Amazon: The Church Challenged by Evangelical Sects

Source: FSSPX News

A view of the Rio Purus

In 2024 in the Amazon, as elsewhere in Latin America, the Catholic Church is in clear decline compared to the evangelical sects. The result of decades lost wandering through the twists and turns of an ecumenism and an aggiornamento that fall more under the great illusion of the springtime of the Church.

The Washington Post (WP) tells the story of Fr. Moises Oliveira who serves communities along the Rio Purus, a river that winds 3,200 km and flows into the Amazon. The priest visited his “parish” of Sao Miguel by boat, accompanied by a senior reporter from the Washington Post who is investigating the competition that Protestants are bringing to Catholicism in the region.

“Like so many other isolated communities in the Amazon rainforest, Sao Miguel is historically Catholic,” says the WP. Not long ago, the annual apostolic tour of Fr. Moises was a celebration: “the only time of the year when residents could attend Mass, have newborns baptized, and go to confession,” he explains. The church was always too small.

But in 2020, the scene began to change with the arrival of an evangelical Protestant pastor. The latter was quick to turn around simple villagers, the reporter recounts, with an emphasis on exorcisms, the laying on of hands of a Pentecostal nature, promising wonders and miracles to those who would leave the Church and follow him. In this way he diverted most of the parishioners from the true faith.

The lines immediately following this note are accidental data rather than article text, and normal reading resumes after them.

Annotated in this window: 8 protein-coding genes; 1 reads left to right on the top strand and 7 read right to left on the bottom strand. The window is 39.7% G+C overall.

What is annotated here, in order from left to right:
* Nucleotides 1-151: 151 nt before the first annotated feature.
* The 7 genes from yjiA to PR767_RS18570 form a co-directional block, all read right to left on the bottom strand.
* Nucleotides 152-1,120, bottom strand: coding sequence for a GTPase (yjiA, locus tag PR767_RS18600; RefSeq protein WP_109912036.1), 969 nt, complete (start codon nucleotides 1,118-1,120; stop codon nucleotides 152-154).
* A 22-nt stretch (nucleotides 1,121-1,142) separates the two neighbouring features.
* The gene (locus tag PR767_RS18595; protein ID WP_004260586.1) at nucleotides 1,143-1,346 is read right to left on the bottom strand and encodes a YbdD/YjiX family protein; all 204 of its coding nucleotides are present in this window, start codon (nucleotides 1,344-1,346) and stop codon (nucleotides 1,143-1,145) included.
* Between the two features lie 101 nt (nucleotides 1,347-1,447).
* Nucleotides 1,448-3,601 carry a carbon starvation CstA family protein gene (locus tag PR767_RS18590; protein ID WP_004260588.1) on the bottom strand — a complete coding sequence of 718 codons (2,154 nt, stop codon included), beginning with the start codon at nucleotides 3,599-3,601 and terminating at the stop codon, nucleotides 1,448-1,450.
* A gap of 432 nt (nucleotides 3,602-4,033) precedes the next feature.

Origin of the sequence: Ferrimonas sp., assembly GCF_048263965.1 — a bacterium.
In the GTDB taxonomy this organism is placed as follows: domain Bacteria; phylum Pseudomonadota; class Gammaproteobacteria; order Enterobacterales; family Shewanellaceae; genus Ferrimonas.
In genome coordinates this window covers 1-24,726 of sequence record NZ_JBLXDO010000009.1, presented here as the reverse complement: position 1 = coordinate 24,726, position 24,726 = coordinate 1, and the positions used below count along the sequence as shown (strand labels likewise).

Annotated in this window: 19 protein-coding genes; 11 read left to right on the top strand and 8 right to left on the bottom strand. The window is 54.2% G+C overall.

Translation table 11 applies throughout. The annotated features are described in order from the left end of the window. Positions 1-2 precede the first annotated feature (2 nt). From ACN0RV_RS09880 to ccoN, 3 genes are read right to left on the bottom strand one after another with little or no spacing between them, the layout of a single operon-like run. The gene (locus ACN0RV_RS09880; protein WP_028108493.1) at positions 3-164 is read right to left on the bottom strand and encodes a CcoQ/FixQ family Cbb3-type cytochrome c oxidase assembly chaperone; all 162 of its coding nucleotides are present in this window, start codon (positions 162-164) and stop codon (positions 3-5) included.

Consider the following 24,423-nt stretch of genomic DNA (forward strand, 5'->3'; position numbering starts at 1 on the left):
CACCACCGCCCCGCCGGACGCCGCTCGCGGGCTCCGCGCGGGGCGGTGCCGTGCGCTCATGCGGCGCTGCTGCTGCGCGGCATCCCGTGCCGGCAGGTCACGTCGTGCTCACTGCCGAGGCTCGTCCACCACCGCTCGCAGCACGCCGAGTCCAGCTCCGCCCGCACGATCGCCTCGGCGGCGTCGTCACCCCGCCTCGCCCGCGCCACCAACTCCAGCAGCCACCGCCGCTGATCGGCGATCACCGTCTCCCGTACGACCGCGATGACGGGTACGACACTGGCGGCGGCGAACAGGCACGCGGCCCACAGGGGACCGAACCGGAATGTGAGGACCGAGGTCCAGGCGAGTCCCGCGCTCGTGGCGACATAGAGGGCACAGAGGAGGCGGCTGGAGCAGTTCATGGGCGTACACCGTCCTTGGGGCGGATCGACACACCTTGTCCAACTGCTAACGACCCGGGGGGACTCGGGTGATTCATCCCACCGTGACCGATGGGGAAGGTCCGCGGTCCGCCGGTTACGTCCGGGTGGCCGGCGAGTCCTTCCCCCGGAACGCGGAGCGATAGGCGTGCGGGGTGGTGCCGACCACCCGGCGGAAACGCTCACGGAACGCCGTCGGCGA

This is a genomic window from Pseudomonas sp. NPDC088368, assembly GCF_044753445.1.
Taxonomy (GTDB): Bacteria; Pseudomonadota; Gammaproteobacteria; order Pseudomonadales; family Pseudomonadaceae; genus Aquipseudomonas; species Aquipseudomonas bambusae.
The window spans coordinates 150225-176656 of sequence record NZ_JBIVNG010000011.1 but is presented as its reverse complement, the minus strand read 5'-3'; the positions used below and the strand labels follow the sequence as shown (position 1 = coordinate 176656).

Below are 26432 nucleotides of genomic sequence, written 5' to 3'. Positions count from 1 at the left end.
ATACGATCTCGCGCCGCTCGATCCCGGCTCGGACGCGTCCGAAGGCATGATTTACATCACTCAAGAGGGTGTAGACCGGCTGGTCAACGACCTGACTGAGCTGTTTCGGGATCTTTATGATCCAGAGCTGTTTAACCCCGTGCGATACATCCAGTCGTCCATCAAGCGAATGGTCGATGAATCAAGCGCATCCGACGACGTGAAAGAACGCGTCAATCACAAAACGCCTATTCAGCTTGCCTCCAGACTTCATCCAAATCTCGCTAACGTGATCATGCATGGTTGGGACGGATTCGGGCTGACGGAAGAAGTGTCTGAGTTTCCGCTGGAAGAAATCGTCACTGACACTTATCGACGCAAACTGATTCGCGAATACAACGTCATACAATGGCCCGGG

“During his 36 years of priesthood, Fr. Moises witnessed the decline of Catholicism throughout Latin America, where evangelical Protestants increasingly questioned its historical domination,” the report continues. Brazil has been particularly affected (the most populous country in terms of Catholic faithful), which is shifting to evangelicalism.

The number of evangelical churches tripled, according to data provided by the Institute of Applied Economic Research of Brazil, “and now represents seven out of ten religious establishments,” according to the WP.

According to the Pontifical Yearbook of 2023, “nearly 180 million Brazilians” – or 84% of the population – “are of the Catholic Faith.” But, specifies the WP, “so many faithful have turned away from the Church that the country will soon no longer be predominantly Catholic,” if this is not already the case at present.

The 2019 Synod on the Amazon was an opportunity to discover the glorious past of the first Catholic missionaries in the Amazon. 

Certainly, there are zealous missionaries like Fr. Moises, but others are anthropologists in disguise. Thus, Fr. Corrado Dalmonego, Consolata missionary among the Yanomani, reduces evangelizing action to a simple exercise in interreligious dialogue. He praises the fact that he is the director of a “mission of presence and dialogue” where no one has been baptized for 53 years.

On the occasion of the Synod on the Amazon, the ordination of viri probati was proposed and then pushed back. Some bishops ask to return to a mission which gives greater visibility to the priest by wearing clerical clothing, and to place an emphasis on lay people trained to teach the catechism and doctrine, a terrain abandoned to the evangelical missionaries.

But is it already too late? In February 2024, Fr. Moises learned that 18 additional faithful from Sao Miguel had been converted by an evangelical pastor. 8,500 of them are present in the Amazon, compared to 78 Catholic priests.

However, Fr. Moises does not despair: visiting another community of faithful in Praia dos Pas, the religious is surprised to see the church full. And for good reason. The local Protestant pastor packed his bags due to the dengue epidemic which was then hitting the region. “It is not my work,” humbly declares Fr. Moises, “it is the work of the Lord.”